In proof theory, proof nets are a geometrical method of representing proofs that eliminates two forms of bureaucracy that differentiates proofs: (A) irrelevant syntactical features of regular proof calculi such as the natural deduction calculus and the sequent calculus, and (B) the order of rules applied in a derivation. In this way, the formal properties of proof identity correspond more closely to the intuitively desirable properties. Proof nets were introduced by Jean-Yves Girard.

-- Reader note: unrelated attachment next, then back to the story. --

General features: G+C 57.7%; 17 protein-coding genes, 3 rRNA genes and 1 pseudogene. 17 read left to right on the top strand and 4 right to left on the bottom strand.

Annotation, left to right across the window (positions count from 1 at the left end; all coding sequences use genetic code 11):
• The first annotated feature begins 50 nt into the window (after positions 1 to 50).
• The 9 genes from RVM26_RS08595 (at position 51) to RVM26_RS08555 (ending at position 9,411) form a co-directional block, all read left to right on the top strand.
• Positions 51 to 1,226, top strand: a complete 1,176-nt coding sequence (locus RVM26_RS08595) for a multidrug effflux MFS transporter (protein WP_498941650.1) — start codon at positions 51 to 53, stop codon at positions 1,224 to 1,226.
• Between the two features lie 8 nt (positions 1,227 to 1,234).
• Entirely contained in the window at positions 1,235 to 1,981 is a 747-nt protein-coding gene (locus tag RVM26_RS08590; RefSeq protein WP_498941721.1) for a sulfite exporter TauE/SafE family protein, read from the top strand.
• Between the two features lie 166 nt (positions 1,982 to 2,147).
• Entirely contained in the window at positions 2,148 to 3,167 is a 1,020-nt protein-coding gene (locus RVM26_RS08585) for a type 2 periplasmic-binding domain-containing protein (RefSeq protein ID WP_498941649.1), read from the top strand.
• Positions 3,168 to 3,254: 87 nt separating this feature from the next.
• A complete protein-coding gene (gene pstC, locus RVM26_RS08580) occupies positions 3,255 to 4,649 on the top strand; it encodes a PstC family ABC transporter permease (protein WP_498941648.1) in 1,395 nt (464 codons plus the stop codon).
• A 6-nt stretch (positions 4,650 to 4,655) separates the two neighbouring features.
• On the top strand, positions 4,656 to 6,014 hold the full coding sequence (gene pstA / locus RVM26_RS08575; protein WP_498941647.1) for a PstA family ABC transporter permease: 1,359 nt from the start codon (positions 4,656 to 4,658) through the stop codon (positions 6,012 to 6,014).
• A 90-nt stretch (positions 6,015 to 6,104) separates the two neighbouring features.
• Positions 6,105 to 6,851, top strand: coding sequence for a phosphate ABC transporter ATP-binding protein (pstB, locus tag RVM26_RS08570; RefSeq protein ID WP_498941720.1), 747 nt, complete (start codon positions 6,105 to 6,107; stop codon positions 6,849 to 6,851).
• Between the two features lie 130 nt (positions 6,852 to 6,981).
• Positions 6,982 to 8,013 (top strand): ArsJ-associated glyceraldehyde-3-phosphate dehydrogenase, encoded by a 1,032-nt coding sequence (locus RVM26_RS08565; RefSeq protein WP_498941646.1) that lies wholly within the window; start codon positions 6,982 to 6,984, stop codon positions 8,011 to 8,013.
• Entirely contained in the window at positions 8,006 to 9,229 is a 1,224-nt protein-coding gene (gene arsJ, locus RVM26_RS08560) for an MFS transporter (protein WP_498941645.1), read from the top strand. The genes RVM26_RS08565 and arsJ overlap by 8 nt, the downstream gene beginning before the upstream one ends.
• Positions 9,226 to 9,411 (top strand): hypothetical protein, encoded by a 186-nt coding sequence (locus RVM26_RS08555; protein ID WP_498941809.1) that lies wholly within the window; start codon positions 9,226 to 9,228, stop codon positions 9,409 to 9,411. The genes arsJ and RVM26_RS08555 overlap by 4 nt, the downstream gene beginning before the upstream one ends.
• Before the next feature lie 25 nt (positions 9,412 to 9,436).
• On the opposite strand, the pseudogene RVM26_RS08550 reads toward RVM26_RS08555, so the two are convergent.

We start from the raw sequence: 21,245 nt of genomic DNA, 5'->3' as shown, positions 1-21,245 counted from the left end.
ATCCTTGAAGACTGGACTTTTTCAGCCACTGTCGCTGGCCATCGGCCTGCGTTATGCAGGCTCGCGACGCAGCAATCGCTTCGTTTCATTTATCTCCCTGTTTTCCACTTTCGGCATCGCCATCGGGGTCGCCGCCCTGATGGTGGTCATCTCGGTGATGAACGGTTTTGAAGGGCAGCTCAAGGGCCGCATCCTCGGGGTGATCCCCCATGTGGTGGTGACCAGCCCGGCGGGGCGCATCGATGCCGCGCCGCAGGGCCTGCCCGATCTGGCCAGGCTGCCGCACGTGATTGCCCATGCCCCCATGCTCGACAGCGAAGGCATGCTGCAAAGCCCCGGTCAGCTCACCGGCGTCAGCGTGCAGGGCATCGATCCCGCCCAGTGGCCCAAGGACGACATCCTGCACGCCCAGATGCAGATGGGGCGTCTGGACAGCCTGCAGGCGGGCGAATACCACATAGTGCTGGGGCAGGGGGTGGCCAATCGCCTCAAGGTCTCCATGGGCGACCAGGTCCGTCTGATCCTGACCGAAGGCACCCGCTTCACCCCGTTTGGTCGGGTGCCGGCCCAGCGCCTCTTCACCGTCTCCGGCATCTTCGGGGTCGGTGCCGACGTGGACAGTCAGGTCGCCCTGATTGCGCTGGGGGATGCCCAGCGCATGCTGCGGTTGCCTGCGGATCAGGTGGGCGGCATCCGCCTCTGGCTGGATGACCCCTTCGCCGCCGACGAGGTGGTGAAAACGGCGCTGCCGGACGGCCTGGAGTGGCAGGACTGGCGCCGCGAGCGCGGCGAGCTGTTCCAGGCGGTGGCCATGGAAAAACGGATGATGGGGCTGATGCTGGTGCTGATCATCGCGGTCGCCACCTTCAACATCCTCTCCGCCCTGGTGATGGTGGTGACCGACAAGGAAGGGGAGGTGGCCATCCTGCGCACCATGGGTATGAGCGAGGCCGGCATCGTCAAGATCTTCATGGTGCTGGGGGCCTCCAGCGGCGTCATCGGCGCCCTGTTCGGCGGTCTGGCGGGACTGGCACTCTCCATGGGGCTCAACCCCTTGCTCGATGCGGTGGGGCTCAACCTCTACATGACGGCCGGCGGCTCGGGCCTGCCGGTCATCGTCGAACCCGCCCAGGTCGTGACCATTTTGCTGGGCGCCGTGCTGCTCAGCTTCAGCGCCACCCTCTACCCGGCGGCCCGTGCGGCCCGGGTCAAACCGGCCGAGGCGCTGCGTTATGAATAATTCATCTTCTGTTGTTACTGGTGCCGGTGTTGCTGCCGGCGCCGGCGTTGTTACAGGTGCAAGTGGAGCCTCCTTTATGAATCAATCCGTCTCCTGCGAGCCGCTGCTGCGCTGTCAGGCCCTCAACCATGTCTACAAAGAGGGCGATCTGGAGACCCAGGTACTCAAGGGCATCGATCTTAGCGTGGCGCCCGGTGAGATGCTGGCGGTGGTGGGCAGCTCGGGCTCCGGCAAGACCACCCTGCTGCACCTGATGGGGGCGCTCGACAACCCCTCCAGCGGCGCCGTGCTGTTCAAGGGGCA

For instance, these two linear logic proofs are “morally” identical:
Several correctness criteria are known to check if a sequential proof structure (i.e. something which seems to be a proof net) is actually a concrete proof structure (i.e. something which encodes a valid derivation in linear logic). The first such criterion is the long-trip criterion which was described by Jean-Yves Girard.